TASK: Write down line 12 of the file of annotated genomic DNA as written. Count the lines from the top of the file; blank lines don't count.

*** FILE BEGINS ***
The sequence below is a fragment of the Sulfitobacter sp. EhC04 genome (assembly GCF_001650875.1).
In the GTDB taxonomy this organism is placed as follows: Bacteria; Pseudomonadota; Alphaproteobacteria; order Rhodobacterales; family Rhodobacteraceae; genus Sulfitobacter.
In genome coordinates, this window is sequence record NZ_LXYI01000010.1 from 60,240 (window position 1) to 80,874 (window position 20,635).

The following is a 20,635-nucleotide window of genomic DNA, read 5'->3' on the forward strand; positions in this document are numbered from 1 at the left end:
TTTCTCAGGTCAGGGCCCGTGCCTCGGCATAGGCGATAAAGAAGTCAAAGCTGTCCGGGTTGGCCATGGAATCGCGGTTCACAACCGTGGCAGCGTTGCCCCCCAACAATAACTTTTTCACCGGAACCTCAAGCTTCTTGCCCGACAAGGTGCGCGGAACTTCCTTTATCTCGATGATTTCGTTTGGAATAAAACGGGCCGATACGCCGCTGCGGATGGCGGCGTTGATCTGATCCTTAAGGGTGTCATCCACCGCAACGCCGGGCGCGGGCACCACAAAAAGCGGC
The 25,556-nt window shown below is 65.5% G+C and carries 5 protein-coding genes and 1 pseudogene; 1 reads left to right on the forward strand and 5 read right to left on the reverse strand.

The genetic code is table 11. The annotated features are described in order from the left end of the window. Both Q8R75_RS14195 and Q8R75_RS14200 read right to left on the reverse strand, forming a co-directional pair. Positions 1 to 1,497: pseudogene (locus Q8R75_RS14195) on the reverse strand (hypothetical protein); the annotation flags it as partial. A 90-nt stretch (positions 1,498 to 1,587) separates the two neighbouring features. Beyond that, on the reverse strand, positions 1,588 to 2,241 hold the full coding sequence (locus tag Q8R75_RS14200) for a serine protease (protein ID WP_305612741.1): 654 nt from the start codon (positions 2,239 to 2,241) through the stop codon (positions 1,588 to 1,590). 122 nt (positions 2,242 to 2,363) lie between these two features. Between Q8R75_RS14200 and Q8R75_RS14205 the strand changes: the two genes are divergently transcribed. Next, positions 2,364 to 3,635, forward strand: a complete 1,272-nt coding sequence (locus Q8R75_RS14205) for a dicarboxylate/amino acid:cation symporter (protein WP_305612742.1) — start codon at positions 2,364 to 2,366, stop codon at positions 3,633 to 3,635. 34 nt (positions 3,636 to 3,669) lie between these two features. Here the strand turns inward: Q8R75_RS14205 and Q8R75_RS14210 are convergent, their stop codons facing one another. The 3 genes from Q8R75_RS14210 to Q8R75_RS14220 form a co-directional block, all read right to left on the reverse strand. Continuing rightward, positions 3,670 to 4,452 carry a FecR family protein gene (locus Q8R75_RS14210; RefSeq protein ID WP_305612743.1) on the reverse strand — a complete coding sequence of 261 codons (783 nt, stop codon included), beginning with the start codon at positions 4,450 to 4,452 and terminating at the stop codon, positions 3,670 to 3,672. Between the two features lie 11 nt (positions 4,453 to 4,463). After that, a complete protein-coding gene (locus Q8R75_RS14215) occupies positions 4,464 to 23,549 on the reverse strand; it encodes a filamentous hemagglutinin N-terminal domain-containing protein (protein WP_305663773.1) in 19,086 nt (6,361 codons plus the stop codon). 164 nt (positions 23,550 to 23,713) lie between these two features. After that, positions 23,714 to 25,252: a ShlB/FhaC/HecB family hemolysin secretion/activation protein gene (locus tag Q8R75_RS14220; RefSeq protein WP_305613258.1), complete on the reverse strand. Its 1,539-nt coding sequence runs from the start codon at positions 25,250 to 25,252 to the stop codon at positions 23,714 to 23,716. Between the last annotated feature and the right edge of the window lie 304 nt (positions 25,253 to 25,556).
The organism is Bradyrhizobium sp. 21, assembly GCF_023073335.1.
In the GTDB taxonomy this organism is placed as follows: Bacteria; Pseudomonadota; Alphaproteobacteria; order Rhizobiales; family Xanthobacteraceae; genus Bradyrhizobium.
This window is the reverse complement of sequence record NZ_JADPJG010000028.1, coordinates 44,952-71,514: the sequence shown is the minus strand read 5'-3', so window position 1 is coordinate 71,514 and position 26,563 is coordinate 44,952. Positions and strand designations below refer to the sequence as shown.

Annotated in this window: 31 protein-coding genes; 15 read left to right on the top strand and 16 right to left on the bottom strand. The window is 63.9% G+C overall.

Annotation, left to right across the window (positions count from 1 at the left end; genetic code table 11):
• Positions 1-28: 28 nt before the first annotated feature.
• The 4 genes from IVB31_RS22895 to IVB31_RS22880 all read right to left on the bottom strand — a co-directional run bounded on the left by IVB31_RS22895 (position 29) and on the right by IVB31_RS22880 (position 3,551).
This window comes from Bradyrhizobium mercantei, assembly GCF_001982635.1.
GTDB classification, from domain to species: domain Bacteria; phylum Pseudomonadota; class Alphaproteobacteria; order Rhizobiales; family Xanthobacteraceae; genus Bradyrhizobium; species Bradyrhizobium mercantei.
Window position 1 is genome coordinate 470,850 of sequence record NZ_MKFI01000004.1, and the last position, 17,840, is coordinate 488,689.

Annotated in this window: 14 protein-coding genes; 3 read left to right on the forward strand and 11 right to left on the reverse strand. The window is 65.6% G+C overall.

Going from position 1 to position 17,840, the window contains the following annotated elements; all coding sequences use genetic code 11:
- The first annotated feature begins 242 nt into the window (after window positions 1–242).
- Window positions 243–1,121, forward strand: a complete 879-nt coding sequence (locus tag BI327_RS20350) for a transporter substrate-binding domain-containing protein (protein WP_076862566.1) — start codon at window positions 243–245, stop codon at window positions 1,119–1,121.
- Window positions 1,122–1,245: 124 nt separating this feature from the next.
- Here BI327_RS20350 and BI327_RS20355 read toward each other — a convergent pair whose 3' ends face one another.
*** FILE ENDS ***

Annotation, left to right across the window (positions count from 1 at the left end; genetic code table 11):